Report debunks racial stereotypes about fathers - | WBTV Charlotte

Report debunks racial stereotypes about fathers


The Centers for Disease Control and Prevention says a newly released study debunks racial stereotypes about African American fathers.

Over a 5 year period, the CDC asked more than 22,000 men and women to complete a survey about their families.

The focus of the survey: How involved is dad?

In the National Survey of Family Growth, families were asked how often the father feeds or eats with his children. 78% of African American families said everyday -- higher than both Caucasian and Hispanic families.

When asked about bathing or diapering children, 70% of African American families answered that the father does this activity every day.

According to the CDC, 82% of African American families also said the father of the house plays with his kids every day.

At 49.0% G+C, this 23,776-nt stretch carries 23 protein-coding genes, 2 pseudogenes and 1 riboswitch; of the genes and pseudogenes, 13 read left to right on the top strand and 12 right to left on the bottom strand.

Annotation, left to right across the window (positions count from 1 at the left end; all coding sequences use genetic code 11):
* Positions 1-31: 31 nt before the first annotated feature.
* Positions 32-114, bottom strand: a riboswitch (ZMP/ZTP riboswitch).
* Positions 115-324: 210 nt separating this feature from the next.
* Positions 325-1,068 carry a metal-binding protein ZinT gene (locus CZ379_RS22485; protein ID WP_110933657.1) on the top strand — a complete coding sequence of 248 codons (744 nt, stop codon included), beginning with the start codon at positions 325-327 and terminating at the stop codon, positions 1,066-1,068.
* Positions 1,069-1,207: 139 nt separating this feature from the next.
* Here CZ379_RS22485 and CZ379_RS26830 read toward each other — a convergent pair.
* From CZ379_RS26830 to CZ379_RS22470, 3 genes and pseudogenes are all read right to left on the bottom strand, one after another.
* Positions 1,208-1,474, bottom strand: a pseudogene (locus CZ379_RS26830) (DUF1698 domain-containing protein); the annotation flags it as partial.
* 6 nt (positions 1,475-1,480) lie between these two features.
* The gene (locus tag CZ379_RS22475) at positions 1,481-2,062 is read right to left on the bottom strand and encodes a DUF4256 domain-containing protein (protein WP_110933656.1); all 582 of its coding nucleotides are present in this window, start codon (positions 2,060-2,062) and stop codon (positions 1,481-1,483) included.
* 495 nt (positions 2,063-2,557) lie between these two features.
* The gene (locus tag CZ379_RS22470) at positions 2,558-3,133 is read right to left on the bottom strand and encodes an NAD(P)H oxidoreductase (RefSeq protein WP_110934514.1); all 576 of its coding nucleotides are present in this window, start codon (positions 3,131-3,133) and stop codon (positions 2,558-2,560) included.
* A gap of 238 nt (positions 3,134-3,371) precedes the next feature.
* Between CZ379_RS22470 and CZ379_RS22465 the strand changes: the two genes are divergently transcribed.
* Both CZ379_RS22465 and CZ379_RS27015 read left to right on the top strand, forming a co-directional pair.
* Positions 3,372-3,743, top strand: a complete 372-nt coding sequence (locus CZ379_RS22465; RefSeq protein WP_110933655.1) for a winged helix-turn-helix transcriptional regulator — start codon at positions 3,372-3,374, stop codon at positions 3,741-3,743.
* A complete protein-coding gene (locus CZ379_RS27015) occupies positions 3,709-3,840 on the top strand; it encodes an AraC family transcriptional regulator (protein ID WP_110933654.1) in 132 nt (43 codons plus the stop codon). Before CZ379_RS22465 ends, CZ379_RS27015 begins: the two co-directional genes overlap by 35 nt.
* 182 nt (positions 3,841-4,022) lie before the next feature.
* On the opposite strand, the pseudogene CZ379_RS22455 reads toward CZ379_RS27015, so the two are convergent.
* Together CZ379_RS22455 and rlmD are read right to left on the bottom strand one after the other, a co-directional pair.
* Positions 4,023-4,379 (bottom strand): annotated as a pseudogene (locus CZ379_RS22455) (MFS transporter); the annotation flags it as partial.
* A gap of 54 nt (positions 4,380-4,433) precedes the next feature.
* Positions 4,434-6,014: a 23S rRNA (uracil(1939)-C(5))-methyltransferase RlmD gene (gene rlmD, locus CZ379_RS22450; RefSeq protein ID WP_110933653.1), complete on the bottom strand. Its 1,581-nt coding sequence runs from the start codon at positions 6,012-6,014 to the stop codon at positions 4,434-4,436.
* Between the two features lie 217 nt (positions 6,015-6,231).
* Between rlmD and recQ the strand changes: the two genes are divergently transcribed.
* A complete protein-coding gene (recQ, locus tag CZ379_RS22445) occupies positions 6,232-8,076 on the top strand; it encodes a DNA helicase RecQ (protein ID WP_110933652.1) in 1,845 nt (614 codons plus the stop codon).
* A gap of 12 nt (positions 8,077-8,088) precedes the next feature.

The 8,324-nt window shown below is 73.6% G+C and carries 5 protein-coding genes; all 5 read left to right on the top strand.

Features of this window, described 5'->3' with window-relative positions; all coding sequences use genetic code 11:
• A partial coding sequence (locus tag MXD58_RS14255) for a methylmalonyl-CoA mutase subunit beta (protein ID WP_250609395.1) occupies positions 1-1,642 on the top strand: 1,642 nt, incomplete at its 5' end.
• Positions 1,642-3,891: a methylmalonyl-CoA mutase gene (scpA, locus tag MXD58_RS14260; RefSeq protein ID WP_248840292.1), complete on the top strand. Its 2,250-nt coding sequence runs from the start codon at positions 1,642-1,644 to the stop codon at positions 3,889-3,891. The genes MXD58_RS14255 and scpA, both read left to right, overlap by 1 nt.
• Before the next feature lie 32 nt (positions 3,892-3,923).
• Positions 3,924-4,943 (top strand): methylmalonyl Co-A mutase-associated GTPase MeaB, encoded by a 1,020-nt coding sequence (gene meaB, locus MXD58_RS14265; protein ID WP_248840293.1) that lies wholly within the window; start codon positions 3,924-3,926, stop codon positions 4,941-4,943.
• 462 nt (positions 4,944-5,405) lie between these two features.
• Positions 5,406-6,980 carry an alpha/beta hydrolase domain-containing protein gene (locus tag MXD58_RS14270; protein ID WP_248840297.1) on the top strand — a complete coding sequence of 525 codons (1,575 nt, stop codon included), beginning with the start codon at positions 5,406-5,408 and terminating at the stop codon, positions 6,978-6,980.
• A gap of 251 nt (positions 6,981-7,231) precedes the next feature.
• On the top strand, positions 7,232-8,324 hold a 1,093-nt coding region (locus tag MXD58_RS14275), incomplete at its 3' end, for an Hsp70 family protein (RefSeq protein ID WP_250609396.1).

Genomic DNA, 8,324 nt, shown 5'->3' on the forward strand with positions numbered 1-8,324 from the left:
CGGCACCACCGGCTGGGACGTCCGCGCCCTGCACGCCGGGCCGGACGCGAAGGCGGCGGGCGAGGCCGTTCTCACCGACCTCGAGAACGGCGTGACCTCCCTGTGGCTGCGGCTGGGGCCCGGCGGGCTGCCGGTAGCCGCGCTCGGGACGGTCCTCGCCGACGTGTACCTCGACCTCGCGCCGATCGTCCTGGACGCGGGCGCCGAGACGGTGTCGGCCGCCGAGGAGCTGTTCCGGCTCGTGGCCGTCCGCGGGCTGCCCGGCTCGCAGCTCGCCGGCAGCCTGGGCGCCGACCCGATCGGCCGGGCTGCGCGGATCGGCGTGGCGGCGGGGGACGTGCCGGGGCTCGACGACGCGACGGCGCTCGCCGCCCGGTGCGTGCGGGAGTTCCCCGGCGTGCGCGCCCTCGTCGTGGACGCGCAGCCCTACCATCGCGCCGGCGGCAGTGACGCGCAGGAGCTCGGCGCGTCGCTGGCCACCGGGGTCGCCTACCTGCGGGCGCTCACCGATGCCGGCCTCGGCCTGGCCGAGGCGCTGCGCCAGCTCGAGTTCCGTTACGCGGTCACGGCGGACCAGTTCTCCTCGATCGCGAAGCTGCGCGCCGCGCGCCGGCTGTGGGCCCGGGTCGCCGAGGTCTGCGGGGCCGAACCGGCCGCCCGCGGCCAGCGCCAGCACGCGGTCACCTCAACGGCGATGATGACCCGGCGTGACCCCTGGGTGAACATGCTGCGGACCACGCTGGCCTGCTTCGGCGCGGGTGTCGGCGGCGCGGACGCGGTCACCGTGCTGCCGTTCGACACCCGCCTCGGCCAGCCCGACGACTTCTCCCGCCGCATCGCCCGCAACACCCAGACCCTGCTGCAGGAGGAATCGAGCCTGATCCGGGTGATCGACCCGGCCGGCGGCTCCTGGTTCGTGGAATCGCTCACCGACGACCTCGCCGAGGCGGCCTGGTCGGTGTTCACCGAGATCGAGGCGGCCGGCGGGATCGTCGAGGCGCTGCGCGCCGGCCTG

Why is this important? Clay Parker, who runs the 'Right Start: Parent for Life' program for Fathers in Mecklenburg County, said the numbers cast a more positive light on African American men.

"The numbers paint a much different picture than how African American men are typically portrayed on TV and in Movies," Parker said. "This study goes against the 'absent African American father' stereotype. The truth is there are a lot of African American fathers who are actively involved in their children's lives."

 Parker tells WBTV he hopes the study will start the process of making the 'absent African American father' stereotype an ideology of the past.

 "A lot of times when you hear about African American fathers you hear the word crisis. However, African American dads are stepping up to the plate. They are there for their children."

The National Survey of Family Growth focused on fathers between the ages of 15 and 44. The data was collected between 2006 and 2010.

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